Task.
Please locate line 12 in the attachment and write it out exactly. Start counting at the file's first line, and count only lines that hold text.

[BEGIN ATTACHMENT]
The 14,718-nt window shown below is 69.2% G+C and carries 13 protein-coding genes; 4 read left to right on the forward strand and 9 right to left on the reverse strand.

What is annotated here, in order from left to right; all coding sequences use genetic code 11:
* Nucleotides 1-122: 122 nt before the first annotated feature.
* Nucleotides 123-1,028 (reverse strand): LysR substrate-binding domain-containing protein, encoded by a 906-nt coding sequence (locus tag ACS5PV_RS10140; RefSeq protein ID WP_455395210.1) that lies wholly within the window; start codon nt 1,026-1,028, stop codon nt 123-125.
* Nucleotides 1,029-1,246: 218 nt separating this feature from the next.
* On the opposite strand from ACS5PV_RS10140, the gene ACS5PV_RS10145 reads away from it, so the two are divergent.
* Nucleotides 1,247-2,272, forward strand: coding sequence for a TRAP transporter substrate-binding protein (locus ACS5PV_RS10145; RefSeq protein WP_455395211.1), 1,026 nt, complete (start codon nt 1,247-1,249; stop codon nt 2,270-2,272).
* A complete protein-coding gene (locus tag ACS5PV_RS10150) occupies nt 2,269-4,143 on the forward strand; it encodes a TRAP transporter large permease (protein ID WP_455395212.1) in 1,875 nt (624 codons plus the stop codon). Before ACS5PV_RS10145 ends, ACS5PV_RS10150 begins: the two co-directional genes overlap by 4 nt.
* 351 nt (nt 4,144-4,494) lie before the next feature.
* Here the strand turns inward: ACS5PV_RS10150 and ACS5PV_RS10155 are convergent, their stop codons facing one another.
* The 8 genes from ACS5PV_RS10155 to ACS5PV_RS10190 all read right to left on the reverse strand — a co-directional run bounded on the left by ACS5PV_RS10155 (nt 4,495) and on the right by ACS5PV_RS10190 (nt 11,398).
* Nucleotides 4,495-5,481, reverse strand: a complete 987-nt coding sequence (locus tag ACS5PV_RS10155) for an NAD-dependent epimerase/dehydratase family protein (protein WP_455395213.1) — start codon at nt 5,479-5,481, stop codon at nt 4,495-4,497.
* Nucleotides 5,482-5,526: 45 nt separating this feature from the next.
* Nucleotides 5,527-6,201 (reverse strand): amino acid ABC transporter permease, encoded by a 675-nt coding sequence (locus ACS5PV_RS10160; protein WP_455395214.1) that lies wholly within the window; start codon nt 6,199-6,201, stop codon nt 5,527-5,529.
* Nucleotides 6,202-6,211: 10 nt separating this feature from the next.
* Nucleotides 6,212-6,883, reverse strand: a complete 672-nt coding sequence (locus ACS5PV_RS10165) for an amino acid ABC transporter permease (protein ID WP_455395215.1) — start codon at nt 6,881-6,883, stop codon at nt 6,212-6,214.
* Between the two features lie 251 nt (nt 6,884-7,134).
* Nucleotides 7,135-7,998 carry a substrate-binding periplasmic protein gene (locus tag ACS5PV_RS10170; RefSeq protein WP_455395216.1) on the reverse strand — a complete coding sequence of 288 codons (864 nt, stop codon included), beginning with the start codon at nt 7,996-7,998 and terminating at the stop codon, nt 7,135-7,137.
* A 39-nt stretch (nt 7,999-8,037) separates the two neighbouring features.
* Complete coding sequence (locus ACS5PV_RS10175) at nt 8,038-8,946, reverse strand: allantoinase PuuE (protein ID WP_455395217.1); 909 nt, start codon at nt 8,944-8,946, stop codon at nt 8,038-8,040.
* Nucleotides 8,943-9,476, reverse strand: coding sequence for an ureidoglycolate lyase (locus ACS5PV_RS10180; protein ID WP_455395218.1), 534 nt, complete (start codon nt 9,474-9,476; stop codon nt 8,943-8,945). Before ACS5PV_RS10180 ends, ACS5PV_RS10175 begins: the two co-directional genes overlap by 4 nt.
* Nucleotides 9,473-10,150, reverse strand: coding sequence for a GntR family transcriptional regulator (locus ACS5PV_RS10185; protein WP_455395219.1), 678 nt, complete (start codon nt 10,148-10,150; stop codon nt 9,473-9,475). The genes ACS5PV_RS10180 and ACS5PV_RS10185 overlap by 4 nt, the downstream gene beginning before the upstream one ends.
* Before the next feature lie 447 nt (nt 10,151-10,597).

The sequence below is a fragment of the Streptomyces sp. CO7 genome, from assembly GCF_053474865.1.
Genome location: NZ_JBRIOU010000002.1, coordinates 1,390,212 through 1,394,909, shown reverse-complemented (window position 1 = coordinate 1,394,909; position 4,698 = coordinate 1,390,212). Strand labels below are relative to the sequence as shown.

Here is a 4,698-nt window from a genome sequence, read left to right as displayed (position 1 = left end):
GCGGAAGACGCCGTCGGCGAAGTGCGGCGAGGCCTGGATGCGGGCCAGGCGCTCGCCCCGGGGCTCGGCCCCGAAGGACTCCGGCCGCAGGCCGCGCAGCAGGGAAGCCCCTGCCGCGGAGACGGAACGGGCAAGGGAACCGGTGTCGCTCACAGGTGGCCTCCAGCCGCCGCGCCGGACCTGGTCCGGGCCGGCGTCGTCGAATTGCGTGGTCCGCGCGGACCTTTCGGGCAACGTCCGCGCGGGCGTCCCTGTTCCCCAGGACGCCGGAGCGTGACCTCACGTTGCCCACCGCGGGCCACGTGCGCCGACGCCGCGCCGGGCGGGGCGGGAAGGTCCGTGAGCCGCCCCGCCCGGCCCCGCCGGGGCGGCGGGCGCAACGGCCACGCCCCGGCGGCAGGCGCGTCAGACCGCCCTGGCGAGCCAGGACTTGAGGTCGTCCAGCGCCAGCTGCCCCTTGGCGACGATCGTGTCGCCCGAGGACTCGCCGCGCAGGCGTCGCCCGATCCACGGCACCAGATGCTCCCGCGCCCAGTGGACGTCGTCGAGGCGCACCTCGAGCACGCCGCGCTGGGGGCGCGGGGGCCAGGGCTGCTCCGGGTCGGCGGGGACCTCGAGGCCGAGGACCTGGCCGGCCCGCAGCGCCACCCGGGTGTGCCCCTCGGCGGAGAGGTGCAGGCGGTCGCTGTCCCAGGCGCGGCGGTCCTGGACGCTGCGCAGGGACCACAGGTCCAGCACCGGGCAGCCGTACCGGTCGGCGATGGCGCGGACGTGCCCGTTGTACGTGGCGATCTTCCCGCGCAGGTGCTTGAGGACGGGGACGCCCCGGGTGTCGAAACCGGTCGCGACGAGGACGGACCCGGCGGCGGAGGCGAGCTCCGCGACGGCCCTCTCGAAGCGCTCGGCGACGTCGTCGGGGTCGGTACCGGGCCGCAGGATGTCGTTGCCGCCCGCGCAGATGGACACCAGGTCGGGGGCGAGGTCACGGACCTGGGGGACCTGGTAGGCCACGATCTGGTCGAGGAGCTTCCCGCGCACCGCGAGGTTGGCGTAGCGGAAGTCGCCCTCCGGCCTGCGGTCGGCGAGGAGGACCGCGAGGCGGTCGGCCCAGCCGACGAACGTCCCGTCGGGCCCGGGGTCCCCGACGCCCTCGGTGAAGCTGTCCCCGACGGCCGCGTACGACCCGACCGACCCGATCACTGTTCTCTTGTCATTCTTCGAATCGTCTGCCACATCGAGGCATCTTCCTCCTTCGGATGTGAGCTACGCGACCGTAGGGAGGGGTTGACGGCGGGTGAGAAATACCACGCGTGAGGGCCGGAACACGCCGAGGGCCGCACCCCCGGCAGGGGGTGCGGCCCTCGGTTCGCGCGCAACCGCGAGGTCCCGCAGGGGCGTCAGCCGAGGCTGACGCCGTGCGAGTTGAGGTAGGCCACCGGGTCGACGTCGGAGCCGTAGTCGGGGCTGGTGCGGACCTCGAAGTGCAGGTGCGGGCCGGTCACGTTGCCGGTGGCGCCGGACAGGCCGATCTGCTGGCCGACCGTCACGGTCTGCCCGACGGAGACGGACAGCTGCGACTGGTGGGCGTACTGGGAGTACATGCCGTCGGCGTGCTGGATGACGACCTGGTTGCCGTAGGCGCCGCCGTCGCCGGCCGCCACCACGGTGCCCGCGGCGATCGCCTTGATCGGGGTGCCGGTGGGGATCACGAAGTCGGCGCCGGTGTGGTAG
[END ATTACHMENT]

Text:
* Nucleotides 4,495-5,481, reverse strand: a complete 987-nt coding sequence (locus tag ACS5PV_RS10155) for an NAD-dependent epimerase/dehydratase family protein (protein WP_455395213.1) — start codon at nt 5,479-5,481, stop codon at nt 4,495-4,497.